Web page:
California: Los Angeles Police Commission Votes Down Cameras Police commission in Los Angeles, California unanimously votes to end red light camera ticketing.
Red light cameras may disappear from the nation's second-largest city. The police commission in Los Angeles, California voted 5 to 0 yesterday to deny renewal of the city's photo enforcement contract with American Traffic Solutions (ATS). The decision is a stunning reversal for a program that has been in place for over a decade. Between 2004 and 2010, a private vendor has issued over 183,000 tickets worth more than $80 million. The problem is that the state's share of that revenue is so great that the city claims it is losing money from the cameras, even though tickets are $476 each.
"Given the fiscal health of the city at this point in time I really think it would be irresponsible for us to recommend a program that's going to add financial responsibilities to the city's huge fiscal crisis," Commission President John W. Mack said. "I don't see any way around the financial issues... This decision is not based on a lack of commitment to public safety. We have an outstanding police department. In this particular instance, this particular tool does not represent the way we should go."
According to the Los Angeles Police Department (LAPD) proposal, continuing the existing thirty-two red light camera intersections would generate 45,000 tickets worth $21.4 million. The city's share would be $3,643,552 out of which ATS would take $2,943,180 and LAPD estimated $1,170,900 in costs for salaries of seven police officers funded from the red light camera budget. This accounting method claims a $470,528 loss for the city. The rest of the profit would be distributed to various state funds.
Another commissioner noted that motorists are tossing their tickets, leading to even more revenue problems. Only 37 percent of photo tickets are paid on or before the due date, according to LAPD data.
"What we have here is truly a voluntary citation program," Commissioner Alan J. Skobin said. "It's voluntary because there's no teeth in it and there's no enforcement mechanism."
Commissioners Debra Wong Yang and Richard E. Drooyan expressed skepticism regarding the claims of city officials that the red light cameras have done anything to increase safety. Safer Streets LA Executive Director Jay Beeber is largely responsible for raising doubt in the minds of commissioners by offering detailed rebuttals of the claim that accidents were reduced where cameras were installed (view report).
"All I've seen is stuff that raises questions in my mind about the efficacy of the program," Drooyan said.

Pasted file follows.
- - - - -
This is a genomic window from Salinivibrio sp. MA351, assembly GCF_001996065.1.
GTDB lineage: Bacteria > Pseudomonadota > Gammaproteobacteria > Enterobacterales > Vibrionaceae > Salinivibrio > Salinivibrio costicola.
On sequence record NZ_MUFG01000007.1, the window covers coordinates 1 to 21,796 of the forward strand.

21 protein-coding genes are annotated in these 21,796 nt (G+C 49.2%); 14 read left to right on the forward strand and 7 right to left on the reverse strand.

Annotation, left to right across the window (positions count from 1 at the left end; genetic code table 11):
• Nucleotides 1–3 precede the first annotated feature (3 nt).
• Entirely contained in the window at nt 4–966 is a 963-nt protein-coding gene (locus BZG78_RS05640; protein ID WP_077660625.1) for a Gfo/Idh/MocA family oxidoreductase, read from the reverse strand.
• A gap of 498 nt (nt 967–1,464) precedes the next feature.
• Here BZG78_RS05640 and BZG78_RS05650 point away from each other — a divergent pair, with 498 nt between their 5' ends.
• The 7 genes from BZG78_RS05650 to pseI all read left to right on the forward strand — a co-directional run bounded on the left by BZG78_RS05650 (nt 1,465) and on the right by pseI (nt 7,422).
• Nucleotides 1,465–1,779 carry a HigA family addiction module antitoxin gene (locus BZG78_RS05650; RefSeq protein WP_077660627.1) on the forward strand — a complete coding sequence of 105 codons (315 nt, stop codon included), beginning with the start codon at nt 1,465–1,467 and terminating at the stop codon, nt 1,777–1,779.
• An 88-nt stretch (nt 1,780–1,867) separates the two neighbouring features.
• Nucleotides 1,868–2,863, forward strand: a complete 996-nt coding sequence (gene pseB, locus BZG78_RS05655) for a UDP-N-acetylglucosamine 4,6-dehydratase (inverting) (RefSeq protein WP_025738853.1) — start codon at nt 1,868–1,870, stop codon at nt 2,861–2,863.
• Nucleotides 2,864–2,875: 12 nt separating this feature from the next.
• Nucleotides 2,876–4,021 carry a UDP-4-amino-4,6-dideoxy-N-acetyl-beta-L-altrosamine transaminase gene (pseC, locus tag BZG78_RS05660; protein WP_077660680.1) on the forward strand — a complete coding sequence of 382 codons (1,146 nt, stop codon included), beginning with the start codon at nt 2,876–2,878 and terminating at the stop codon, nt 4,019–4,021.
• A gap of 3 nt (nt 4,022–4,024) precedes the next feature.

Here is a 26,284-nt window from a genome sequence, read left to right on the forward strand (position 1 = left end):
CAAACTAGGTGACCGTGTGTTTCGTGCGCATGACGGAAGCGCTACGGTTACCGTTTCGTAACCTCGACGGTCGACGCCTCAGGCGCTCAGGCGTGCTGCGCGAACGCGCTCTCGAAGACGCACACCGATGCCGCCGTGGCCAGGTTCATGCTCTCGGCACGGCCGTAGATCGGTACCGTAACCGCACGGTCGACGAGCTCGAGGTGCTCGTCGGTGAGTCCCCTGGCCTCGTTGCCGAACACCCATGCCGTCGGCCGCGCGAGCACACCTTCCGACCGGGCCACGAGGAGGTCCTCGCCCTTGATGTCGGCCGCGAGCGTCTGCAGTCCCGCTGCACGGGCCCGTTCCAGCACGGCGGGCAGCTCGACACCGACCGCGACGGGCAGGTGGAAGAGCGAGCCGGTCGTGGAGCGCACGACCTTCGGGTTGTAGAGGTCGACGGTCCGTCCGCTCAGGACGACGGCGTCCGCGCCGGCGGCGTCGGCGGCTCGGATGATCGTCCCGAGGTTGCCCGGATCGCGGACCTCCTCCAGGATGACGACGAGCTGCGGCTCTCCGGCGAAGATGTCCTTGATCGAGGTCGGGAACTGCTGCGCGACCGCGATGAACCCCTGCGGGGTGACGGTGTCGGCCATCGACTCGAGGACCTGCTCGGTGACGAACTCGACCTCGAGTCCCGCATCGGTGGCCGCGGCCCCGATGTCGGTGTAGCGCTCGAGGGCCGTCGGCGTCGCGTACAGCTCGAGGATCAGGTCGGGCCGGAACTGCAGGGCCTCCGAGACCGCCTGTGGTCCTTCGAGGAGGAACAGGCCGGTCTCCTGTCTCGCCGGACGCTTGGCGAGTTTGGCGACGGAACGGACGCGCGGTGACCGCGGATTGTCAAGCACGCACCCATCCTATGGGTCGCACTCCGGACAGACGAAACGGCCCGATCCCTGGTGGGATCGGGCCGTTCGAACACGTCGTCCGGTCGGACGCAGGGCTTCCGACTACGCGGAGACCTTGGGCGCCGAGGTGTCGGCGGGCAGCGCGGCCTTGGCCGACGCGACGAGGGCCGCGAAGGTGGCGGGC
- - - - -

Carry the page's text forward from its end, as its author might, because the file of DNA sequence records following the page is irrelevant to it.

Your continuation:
Eight members of the public attended the meeting to speak against the cameras. Three ATS employees, including CEO James Tuton, made desperate pleas to save the program.
"This program is about public safety," ATS spokesman Charles Territo said. "ATS California is headquartered here in Burbank. There's an office in Burbank you can visit."
Territo went on to offer a "cost neutral" contract that would ensure the city never lost money. The commission was not interested. One resident pointed to the motto on the wall of the commission chambers and urged the city not to extend the contract with ATS because of the Arizona company's questionable business practices.
"Up on your wall there it says 'Integrity in All We Say and Do," the editor of the Highwayrobbery.Net said. "In May, a newspaper up in Washington state found ATS was behind a bunch of comments that were in their newspaper. They were hiding behind these comments not revealing who they were, but posting comment after comment for the cameras. It didn't stop there... They also have a front group that they support, the National Coalition for Safer Roads and that front group puts out all kinds of stuff on the Internet, and they don't reveal that ATS is behind it."
Another resident pointed out that ATS seems to be the only winner in the camera program.
"Maybe they're just a fundraiser for the contractor," Christina Heller, a motorist from Hollywood, said. "I think that the fines are so insane is indicative of their real purpose."
The full city council can overrule the commission's decision if two-thirds of council members vote to take jurisdiction over the issue within five council days. Such a move may be unlikely.
"I'm sure ATS will lobby hard but I don't think there is the political will in the council to continue pushing this," Beeber told TheNewspaper.